What Fresh Hell Is This?

November 12, 2013

More On The Rev. Marietta Ewing And His Decalog

It's been a while since I blogged on this story and there've been a few developments.

First, let's congratulate the South Connellsville Council for doing the right thing (or at least for not doing the wrong thing)  From Marc Hofmann of The Trib:
Almost a year after the ongoing controversy surrounding the Ten Commandments monument started in Connellsville, South Connellsville council made a decision about an offer to place a monument in the borough.

During Monday's regular meeting, Councilman Clyde Martz said he received communication from the Rev. Ewing Marietta, pastor of Liberty Baptist Church, about placing a Ten Commandments monument at the South Connellsville Honor Roll.
There's Reverend Marietta again. This can't be good.  A few paragraphs later:
South Connellsville had to vote on placing a monument at the honor roll, a borough-owned property.

“We were advised by our solicitor to definitely not do that,” Martz said, adding the advice came from the fact that the issue has not been resolved with the school district in their ongoing legal battle and it would mostly likely end with a lawsuit against the borough. “That will put the borough in risk that we don't need at this time.”

Council unanimously voted against placing the monument at the honor roll. Council President Mark Ward did not attend Monday's meeting.
Good for them.  What's conveniently (and insultingly) left out of Hofmann's reporting is that while it's true that Connellsville's case has not yet been resolved, the question as to whether the Ten Commandments can be posted at a public school has been.  By the United States Supreme Court.  33 years ago:
This is not a case in which the Ten Commandments are integrated into the school curriculum, where the Bible may constitutionally be used in an appropriate study of history, civilization, ethics, comparative religion, or the like. Posting of religious texts on the wall serves no such educational function. If the posted copies of the Ten Commandments are to have any effect at all, it will be to induce the schoolchildren to read, meditate upon, perhaps to venerate and obey, the Commandments. However desirable this might be as a matter of private devotion, it is not a permissible state objective under the Establishment Clause.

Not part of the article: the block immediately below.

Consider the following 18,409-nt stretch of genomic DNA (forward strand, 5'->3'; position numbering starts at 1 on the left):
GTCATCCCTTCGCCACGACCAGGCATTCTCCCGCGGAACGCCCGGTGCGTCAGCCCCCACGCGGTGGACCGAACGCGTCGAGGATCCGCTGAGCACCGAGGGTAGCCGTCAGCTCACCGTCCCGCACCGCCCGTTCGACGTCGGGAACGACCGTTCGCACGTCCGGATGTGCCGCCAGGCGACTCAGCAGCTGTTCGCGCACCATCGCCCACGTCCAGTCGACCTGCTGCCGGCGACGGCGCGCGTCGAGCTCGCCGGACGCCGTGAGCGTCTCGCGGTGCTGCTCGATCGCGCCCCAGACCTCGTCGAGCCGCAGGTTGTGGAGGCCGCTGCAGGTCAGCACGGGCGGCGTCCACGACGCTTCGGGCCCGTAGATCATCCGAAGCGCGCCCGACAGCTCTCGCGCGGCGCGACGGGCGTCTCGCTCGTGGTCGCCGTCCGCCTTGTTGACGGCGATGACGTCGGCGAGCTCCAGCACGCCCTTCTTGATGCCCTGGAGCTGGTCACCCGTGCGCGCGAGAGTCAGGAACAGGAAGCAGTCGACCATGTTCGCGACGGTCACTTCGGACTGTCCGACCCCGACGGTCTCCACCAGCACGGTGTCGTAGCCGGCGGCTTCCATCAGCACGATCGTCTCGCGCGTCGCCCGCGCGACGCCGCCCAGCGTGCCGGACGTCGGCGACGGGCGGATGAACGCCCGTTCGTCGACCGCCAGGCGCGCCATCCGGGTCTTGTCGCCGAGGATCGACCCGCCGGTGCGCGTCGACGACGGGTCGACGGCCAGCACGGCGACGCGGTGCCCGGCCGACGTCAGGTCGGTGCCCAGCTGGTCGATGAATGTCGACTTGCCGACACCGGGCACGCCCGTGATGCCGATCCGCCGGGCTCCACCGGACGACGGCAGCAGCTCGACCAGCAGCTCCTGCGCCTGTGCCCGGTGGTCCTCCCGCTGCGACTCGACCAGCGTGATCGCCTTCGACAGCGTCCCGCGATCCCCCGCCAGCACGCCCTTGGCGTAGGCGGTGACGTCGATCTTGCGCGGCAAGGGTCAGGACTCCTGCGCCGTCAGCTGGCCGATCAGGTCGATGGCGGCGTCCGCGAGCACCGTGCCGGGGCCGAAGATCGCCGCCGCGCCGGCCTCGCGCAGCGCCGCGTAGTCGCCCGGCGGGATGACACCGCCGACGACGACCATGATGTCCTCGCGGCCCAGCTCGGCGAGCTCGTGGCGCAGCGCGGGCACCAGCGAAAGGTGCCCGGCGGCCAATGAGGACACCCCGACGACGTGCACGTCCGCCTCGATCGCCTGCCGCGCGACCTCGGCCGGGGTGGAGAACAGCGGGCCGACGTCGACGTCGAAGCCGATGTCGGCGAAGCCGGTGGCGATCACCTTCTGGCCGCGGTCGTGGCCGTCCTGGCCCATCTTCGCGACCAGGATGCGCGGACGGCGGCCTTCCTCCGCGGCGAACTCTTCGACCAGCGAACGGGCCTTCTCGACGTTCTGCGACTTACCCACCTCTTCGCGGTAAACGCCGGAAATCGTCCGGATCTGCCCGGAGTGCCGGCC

Hofmann's piece implies that the issue of posting the Commandments in a public school "has not been resolved" which is simply untrue.  Not permissible in 1980.  Not permissible now.  Posting The Commandments on private property is not the question here no matter how much goalpost moving is tried.  Something the good reverend doesn't seem to understand.  In a recent letter to the editor, he writes:
Because one person objected to the 1957 Ten Commandments monument at the Connellsville Junior High, residents have been awakened. We are offended because it is God's word. It also is the free-speech rights of the members of the Fraternal Order of Eagles who placed the Decalog, the students, the citizens of Connellsville, Nomalville, Dunbar, Dunbar Township, Bullskin Township, South Connellsville, White, Juanita and every other town in Connellsville Area School District to keep the commandments there. This county is made up of mostly Christians who will not back down, will not sit down and cower to some bully telling us that we cannot tell our children about the Christian heritage of the United States.
Reverend, it's not because "one person objected" and it's not a free-speech issue for those who want to sidestep the Constitution and impose their particular metaphysics onto everyone else.  It's about our secular government being fair to everyone.  Everyone not just the largest group of bullies who are offended because everyone doesn't agree with them.

Doesn't The Lord dislike liars who sow discord in a community?

5 comments:

SamStone said...

Great observations. Imagine have a separate drinking fountain for minority students and then claiming (1) it has been that way for years and (2) only one person complained. The Bill of Rights is there to protect the minority from the tyranny of the majority and has no exemptions for historical wrongs. The Ten Commandments on public school property is no different having separate drinking fountains, which Rev. Ewing just cannot see.

Iron City said...

So if the school district case goes all the way to the U.S. Supreme Court will it be a "do over" for the reverend and will the answer be the same as it was in 1980 given the current makeup of the Court?

Zeus0209 said...

I saw a great ecard: "Being an atheist is like being the only sober person in a car full of drunks and they won't let you drive".

The more they feel attacked, the more entrenched they become. The only successful avenue I see in grabbing sincere attention of the reverend, or Saccone, or any of their cloth, is telling them that these shove it down your throat shenanigans are what drive me away from religion.

Daniel Cocks said...

Now Rev. Marietta Ewing is protesting the city of Connellsville, Pennsylvania because some of its residents want to create a Human Relations Ordinance in the city that would protect everyone's rights. He does not even live in the city. I guess no one has any rights here and we must live under his rules! What is worse is that he is actually persuading our city council not to pass one.

Dayvoe said...

Daniel;

Can you email me the text of the ordinance?